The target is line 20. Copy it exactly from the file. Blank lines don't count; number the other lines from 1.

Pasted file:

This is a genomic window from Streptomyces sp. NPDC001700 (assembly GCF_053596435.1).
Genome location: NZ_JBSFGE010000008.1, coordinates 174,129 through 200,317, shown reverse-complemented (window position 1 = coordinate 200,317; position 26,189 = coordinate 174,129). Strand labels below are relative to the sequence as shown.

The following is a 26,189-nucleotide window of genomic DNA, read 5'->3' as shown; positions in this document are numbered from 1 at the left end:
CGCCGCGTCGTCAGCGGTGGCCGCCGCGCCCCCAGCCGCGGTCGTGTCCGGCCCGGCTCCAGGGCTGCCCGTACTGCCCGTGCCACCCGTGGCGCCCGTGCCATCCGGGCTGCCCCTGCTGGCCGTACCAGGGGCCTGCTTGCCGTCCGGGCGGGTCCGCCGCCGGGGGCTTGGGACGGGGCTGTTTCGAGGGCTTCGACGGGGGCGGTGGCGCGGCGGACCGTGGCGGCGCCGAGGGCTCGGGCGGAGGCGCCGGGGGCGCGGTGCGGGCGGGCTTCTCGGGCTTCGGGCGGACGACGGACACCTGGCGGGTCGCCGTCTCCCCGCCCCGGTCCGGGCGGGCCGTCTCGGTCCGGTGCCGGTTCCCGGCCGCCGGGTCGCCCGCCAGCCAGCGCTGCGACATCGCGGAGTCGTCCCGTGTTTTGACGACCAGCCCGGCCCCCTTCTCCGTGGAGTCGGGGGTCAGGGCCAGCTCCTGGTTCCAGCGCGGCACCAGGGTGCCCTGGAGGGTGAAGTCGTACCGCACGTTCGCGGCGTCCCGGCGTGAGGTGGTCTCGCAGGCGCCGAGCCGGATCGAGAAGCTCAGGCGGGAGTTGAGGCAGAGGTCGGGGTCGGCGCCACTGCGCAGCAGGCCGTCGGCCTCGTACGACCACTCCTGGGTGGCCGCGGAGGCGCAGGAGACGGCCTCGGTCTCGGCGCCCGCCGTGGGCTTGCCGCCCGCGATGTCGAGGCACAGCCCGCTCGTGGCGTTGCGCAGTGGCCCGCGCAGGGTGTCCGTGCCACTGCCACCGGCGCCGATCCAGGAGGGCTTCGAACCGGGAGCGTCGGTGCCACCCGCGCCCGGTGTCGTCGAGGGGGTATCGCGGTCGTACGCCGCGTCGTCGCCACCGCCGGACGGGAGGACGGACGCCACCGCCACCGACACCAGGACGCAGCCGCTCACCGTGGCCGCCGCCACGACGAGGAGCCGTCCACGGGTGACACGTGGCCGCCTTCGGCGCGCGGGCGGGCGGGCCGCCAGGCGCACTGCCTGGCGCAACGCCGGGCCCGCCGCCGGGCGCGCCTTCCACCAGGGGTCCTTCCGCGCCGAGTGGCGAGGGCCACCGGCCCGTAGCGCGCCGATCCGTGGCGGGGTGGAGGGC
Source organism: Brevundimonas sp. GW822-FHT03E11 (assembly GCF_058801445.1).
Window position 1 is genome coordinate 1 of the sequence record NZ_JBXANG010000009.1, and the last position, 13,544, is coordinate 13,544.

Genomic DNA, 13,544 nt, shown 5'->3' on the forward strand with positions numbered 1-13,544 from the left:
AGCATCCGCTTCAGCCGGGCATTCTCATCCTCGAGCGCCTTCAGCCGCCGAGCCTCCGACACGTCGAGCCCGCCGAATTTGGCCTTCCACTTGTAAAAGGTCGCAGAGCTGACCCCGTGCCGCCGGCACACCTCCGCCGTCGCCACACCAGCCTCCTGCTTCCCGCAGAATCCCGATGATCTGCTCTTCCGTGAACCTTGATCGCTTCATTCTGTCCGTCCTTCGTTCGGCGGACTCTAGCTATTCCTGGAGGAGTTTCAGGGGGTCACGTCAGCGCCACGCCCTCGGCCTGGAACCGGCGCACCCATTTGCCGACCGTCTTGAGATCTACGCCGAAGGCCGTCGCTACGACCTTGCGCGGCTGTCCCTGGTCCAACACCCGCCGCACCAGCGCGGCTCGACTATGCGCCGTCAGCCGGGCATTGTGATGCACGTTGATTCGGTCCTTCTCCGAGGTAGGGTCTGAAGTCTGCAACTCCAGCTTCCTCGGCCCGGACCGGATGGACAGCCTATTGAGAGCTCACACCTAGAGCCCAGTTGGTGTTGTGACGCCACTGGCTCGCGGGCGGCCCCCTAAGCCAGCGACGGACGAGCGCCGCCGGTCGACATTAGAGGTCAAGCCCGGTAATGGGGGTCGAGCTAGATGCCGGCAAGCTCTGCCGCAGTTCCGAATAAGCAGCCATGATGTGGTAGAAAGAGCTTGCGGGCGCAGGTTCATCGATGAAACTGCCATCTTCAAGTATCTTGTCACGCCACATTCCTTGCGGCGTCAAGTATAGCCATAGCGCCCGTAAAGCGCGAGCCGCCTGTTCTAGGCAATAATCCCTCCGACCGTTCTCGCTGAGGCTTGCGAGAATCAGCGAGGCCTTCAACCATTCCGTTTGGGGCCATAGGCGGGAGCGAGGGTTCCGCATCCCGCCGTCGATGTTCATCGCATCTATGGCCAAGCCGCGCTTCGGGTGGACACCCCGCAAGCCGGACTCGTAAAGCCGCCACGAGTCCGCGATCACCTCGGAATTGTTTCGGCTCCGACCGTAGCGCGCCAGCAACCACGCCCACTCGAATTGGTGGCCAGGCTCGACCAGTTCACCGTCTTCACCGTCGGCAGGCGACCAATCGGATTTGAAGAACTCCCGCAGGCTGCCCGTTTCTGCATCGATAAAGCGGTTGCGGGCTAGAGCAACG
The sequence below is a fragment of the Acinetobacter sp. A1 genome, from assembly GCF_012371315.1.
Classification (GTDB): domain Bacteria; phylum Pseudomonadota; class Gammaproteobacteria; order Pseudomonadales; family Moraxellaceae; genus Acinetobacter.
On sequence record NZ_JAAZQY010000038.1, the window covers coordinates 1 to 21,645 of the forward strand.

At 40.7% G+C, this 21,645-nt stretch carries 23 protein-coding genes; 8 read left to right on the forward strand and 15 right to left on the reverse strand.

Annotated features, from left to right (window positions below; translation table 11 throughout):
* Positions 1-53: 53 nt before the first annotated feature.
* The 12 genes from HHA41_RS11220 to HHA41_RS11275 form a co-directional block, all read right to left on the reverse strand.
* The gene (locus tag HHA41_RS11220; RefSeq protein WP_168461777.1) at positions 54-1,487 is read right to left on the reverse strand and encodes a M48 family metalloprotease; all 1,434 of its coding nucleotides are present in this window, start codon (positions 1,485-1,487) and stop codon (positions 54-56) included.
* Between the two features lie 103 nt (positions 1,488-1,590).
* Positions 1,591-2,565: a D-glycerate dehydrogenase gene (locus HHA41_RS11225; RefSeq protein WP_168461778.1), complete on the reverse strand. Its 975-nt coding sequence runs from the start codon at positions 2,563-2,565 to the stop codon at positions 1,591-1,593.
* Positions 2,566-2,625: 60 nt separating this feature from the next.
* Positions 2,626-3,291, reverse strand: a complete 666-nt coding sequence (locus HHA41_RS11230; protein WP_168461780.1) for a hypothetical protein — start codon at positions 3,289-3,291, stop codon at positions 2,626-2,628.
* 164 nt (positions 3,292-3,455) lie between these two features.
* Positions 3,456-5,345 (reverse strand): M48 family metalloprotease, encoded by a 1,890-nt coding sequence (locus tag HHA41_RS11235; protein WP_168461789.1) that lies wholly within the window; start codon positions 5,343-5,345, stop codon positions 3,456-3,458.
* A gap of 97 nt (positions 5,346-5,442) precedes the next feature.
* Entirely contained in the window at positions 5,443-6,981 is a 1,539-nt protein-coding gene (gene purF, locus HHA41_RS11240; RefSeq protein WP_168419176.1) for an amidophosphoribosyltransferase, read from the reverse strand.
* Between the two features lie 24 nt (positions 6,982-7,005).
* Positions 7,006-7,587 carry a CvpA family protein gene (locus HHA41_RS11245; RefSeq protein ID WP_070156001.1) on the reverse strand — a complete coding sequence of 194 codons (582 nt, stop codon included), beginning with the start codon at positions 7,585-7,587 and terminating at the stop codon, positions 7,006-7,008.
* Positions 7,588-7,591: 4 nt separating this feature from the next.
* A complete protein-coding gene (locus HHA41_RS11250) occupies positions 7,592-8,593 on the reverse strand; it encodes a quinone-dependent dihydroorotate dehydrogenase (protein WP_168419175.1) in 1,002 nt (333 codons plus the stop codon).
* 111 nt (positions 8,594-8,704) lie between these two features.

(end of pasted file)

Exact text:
* Positions 2,626-3,291, reverse strand: a complete 666-nt coding sequence (locus HHA41_RS11230; protein WP_168461780.1) for a hypothetical protein — start codon at positions 3,289-3,291, stop codon at positions 2,626-2,628.